rhpooley

Posts Tagged ‘NBA’

Deconstructing Kobe the Great

In Uncategorized on March 30, 2012 at 3:06 pm

In 16 seasons, Kobe Bryant has never led the league in Win Shares or Win Shares/48 Minutes. He has been the best guard in the NBA only twice. And, most damningly, he has been the best player on his team just 5 times.

This wouldn’t be a problem for one of the better players to ever play the game. However, Kobe is often perceived as one of the greatest. The biggest problem you’ll encounter when evaluating Kobe Bryant’s entire career is the amount of time you’ll be forced to spend undoing a number of perceived “truths” about him. Read the rest of this entry »

Kobe v. LeBron: 627 Games

In Uncategorized on June 22, 2011 at 7:11 pm


Through 8 seasons in the NBA, LeBron James has played in 627 regular season games; the exact same number of games played by Kobe Bryant in his first 9 seasons. I thought I’d match up their numbers over their first 627 games and see what sticks out. The results should exploit some similarities and differences between two superstars early in their careers; each argued at one point to have been the best in the world. Read the rest of this entry »

Finals Retrospective: Was It Quantitatively “Exciting”?

In Uncategorized on June 14, 2011 at 8:12 pm

I’ll spare no time in telling you what you likely already know: Dallas-Miami was one of the closest series in NBA Finals history.

Games from this past series were decided (on average) by 5.66 points; the 9th lowest point differential of any Finals series, and the lowest point differential of any NBA Finals to last exactly 6 games. Read the rest of this entry »

Ben Wallace scores a career-high with… 23 points?

In Uncategorized on January 30, 2011 at 8:14 pm

Though it was in a terrible loss, Ben Wallace scored a career-high 23 points. He just barely got there, too, after taking and making a 3PT shot at the buzzer.

It’s hard to believe that Ben Wallace has never scored more than 23 points. The four-time Defensive Player of the Year has scored 20 or more points just 4 times in nearly 1,000 games.

Dennis Rodman, another prolific rebounder not known for his shooting, averaged 7.3 PPG on his career; compared to Big Ben’s 6.1 PPG. Yet Rodman managed to score 20+ points a total of 16 times in 911 career games.

The comparison of Wallace to Rodman falls apart pretty quickly. Wallace is a hugely valuable defensive asset, whereas Rodman was not as noted for his work on defense.   Rodman averaged significantly more OREB, likely accounting, to some degree, for his increased scoring. And, perhaps most notably, Wallace shoots 41.5% from the free throw line; the worst in NBA history, and 16.9% worse than Rodman’s 58.4 FT%.   Still, all these things considered, I feel my initial surprise was understandable. Few are capable of becoming well-known in today’s league despite scoring 20+ points just 4 times.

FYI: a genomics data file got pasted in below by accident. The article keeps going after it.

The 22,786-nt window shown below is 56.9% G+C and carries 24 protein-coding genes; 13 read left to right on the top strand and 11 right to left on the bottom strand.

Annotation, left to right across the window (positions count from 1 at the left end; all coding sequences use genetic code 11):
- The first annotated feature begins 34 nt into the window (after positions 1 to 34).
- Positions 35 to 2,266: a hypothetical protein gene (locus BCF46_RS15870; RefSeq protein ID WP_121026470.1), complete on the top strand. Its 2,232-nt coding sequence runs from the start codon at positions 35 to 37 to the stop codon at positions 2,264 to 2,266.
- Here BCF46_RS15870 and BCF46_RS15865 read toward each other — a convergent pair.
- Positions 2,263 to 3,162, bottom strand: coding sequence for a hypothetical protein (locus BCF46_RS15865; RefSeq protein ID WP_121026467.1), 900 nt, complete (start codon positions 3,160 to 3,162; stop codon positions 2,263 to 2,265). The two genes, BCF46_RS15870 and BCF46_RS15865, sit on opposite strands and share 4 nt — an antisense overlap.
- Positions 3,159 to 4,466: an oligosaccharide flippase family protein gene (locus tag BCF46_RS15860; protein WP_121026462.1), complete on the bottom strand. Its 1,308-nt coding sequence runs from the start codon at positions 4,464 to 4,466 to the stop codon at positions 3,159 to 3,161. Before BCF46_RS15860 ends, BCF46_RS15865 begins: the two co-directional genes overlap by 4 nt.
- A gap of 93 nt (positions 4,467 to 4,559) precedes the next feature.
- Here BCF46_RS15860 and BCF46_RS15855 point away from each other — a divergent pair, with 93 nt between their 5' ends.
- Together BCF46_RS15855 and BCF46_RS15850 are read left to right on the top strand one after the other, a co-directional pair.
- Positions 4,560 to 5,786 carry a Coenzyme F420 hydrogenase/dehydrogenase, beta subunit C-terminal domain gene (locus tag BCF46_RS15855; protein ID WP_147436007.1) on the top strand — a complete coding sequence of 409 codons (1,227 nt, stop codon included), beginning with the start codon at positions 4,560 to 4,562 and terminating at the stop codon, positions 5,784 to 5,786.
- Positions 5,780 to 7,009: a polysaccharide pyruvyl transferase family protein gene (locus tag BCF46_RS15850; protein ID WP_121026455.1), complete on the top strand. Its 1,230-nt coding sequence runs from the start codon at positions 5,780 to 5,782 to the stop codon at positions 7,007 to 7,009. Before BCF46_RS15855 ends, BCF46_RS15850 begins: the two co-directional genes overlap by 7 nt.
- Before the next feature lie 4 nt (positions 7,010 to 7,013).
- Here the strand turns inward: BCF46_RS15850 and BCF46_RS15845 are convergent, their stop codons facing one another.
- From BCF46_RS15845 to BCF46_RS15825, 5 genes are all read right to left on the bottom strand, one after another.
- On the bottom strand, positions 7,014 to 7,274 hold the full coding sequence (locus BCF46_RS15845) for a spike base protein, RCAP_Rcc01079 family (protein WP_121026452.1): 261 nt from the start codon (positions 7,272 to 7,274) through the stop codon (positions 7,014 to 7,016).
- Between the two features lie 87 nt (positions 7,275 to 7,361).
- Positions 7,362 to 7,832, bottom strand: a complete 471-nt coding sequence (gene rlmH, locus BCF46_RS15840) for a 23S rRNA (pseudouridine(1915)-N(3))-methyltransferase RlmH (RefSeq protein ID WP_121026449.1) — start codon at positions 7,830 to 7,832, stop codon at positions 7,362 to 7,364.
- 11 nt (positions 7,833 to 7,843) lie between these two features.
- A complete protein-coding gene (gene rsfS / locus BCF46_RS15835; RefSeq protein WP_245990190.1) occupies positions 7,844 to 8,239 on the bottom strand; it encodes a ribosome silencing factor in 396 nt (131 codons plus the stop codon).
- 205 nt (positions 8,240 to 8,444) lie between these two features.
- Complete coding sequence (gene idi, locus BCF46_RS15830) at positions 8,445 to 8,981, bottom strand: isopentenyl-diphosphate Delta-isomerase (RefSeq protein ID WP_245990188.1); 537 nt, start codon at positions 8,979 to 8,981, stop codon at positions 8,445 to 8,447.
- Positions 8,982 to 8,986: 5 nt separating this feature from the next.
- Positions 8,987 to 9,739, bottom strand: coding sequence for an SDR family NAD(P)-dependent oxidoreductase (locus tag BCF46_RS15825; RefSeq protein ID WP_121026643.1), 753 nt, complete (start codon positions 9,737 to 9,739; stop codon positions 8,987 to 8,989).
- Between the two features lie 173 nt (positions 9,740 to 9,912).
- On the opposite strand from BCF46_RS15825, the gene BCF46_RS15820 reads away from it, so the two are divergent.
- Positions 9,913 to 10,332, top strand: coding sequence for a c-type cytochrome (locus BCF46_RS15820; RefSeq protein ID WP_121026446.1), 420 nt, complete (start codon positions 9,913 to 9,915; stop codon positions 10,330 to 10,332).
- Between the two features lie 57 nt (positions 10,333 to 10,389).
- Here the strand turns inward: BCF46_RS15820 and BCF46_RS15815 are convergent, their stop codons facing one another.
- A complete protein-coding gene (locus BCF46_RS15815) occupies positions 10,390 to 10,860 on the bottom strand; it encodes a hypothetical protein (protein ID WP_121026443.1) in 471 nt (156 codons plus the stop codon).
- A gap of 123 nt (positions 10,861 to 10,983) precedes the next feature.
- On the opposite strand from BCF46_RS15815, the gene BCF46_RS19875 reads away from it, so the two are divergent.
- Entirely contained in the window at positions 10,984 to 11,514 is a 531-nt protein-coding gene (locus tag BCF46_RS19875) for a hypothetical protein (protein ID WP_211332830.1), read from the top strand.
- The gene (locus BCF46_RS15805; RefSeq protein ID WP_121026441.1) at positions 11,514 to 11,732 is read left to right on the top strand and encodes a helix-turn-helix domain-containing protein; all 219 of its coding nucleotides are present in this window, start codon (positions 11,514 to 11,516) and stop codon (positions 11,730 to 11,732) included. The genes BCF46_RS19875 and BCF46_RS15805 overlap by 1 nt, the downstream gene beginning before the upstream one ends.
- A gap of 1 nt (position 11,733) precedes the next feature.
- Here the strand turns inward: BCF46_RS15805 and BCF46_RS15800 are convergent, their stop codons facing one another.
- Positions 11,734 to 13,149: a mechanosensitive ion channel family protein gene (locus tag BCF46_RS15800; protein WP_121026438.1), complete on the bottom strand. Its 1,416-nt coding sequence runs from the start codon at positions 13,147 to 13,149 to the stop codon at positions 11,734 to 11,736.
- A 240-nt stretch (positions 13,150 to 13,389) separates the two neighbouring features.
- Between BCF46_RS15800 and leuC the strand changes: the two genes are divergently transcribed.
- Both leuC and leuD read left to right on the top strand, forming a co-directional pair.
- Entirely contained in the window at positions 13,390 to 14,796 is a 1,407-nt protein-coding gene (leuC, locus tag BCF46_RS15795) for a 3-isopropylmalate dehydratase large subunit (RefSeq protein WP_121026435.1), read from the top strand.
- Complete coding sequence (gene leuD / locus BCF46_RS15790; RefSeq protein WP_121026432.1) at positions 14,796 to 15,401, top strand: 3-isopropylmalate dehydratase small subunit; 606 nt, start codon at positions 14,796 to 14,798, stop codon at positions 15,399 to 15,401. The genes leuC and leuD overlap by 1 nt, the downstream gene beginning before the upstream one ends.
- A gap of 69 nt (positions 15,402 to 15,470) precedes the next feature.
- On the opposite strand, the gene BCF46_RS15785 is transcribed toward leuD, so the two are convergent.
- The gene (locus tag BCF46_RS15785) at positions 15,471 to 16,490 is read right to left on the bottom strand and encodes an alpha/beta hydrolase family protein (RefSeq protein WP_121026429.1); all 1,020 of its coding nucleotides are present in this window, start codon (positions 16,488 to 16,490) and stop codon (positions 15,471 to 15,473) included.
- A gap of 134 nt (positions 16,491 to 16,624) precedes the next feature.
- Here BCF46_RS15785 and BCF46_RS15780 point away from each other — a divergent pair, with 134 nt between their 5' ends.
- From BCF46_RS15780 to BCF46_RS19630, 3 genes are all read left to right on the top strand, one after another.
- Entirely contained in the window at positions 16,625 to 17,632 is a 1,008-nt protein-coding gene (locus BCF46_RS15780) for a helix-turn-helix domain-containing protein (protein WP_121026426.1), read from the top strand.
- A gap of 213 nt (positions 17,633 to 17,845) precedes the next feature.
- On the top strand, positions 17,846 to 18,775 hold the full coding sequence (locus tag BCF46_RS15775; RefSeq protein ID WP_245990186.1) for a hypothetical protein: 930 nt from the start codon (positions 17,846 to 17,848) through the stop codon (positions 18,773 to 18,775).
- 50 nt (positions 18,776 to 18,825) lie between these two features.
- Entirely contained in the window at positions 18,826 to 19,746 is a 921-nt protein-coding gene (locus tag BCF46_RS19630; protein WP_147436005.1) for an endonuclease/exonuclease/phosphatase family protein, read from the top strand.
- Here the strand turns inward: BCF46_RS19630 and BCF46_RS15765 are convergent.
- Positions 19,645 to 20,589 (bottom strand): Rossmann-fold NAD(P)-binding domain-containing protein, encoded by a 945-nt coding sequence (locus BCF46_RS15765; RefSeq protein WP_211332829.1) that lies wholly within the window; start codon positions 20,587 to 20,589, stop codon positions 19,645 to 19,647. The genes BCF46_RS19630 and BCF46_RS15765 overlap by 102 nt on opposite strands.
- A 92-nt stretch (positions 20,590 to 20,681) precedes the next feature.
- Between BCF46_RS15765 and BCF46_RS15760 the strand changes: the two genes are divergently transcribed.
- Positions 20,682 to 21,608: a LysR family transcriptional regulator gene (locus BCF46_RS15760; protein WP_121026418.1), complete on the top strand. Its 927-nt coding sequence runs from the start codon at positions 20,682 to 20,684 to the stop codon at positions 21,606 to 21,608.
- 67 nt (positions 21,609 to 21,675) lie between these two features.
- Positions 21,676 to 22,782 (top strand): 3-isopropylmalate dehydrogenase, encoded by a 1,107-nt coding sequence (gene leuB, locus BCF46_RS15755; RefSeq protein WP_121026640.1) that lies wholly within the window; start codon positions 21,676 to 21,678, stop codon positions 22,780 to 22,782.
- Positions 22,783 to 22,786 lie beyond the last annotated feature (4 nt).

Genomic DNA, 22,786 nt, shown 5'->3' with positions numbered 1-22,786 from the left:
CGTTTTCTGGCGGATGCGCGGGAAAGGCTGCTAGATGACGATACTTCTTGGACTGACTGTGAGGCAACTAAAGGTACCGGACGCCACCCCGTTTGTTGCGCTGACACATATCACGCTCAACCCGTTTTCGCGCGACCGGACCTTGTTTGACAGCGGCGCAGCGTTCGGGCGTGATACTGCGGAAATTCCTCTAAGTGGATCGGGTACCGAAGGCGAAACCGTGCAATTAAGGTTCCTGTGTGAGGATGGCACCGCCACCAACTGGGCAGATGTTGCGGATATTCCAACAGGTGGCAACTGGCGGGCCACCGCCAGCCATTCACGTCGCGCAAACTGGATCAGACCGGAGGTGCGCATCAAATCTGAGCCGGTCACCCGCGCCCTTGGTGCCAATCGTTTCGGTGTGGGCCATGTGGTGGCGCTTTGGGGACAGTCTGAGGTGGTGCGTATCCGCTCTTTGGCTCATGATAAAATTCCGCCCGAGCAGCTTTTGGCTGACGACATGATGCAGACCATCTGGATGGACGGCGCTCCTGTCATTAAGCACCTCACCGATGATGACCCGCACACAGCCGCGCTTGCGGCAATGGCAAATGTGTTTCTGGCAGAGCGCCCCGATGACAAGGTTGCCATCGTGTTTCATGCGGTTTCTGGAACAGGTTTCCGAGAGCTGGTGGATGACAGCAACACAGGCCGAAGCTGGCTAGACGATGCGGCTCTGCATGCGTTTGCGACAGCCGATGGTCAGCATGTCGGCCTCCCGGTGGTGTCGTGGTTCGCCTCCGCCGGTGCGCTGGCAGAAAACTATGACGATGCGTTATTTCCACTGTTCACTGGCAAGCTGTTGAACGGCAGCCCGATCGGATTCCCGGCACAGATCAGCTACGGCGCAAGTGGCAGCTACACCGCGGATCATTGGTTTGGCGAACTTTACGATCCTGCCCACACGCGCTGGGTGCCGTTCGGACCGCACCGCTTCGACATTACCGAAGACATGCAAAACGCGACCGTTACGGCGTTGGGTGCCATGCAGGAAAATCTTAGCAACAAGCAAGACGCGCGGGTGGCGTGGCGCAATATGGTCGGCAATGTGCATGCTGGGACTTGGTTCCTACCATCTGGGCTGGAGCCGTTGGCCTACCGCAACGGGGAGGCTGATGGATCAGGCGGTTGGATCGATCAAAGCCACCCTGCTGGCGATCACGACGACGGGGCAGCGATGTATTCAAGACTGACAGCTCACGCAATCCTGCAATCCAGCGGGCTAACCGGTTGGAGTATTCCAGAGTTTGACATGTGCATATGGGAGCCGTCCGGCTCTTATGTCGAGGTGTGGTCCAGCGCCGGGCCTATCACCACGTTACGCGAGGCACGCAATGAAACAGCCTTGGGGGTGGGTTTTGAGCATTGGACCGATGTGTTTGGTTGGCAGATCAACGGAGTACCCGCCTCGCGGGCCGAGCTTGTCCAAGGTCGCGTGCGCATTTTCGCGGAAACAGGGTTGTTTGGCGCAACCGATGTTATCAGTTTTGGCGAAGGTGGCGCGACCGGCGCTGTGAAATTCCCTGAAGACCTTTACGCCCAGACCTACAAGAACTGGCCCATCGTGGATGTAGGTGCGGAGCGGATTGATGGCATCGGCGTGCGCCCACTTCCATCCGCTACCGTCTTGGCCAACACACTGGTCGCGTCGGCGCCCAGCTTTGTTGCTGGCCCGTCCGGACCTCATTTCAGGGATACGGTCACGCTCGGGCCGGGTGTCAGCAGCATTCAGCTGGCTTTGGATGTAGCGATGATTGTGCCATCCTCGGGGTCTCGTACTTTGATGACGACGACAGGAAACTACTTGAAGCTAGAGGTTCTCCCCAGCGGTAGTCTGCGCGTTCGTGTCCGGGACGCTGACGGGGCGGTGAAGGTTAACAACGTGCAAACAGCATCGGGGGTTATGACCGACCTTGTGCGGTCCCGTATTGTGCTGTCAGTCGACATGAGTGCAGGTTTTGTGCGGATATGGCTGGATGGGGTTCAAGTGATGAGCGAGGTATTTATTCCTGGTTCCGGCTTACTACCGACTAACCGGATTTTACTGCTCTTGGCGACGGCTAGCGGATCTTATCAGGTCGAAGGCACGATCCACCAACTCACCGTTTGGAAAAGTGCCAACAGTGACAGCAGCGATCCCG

…And that leads me to the most amazing thing about all of this: Wallace has had 42 games with 20+ TRB.

He’s a different kind of special. No wonder he’s famous.

RELATED STORY: Joakim Noah and Dennis Rodman are kindred spirits

Celtics compensate for low Total Rebounds (TRB) with high FG%

In Uncategorized on December 10, 2010 at 11:17 pm


The Celtics are 27th in the league in terms of team rebounding, with an average of 39.3 TRB/game.  However, they rank 11th in TRB differential — that is to say that the Celtics still out-rebound their opponents by 1.3 TRB/game.  …How can this be? If you aren’t pulling down a lot of boards, and your opponent isn’t pulling down a lot of boards, then one of two things is true, either: a). both teams are making a lot of their shots, or b). one team is shooting tremendously better than the other. In the Celtics case, it’s the latter. Read the rest of this entry »

Kevin Love Goes Streaking

In Uncategorized on December 5, 2010 at 11:05 pm

Kevin Love has strung together 6 consecutive games with at least 15 total rebounds. He’s currently tied with Tyson Chandler for the longest 15+ rebound streak since Ben Wallace put together 14 consecutive games covering March to April, 2003.

Love’s next game is Monday, Dec. 6th @ the Knicks. He’ll have a solid opportunity to move into a tie with Dikembe Mutombo for 3rd longest streak this decade. Both teams attempt a lot of shots (New York ranks 13th in FGA; Minnesota ranks 1st) and the Knicks are often out-rebounded (NY ranks 21st in team rebounding differential (-1.4); MIN (+4.6) ranks 1st).  …Who says Knicks fans don’t have any games worth watching? Read the rest of this entry »

Photo of the Day (and Some Numbers Behind It)

In Uncategorized on November 18, 2010 at 6:39 am

Game 1 or 2 of the 2010 Western Conference semifinals; Utah Jazz @ L.A. Lakers [Staples Center]
I believe I found this picture on May 5, 2010. It was almost certainly from Game 1 (May 2nd) or 2 (May 4th).

Kobe Bryant wants to rip Deron Williams face off. Deron would be very grateful if he could just get his ball back.

Kobe Bryant‘s top-seeded Lakers were coming off a close first round series against the 8-seeded Oklahoma City Thunder, in which L.A. clinched the series with a thrilling 95-94 Game 6 victory on OKC’s home court.